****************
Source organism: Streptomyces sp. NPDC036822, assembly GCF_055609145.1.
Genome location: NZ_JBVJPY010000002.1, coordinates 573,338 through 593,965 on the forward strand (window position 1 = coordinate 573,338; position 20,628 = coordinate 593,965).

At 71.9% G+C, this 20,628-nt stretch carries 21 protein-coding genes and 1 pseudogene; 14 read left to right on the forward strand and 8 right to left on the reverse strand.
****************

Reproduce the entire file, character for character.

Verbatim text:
Source organism: Streptomyces sp. NPDC036822, assembly GCF_055609145.1.
Genome location: NZ_JBVJPY010000002.1, coordinates 573,338 through 593,965 on the forward strand (window position 1 = coordinate 573,338; position 20,628 = coordinate 593,965).

At 71.9% G+C, this 20,628-nt stretch carries 21 protein-coding genes and 1 pseudogene; 14 read left to right on the forward strand and 8 right to left on the reverse strand.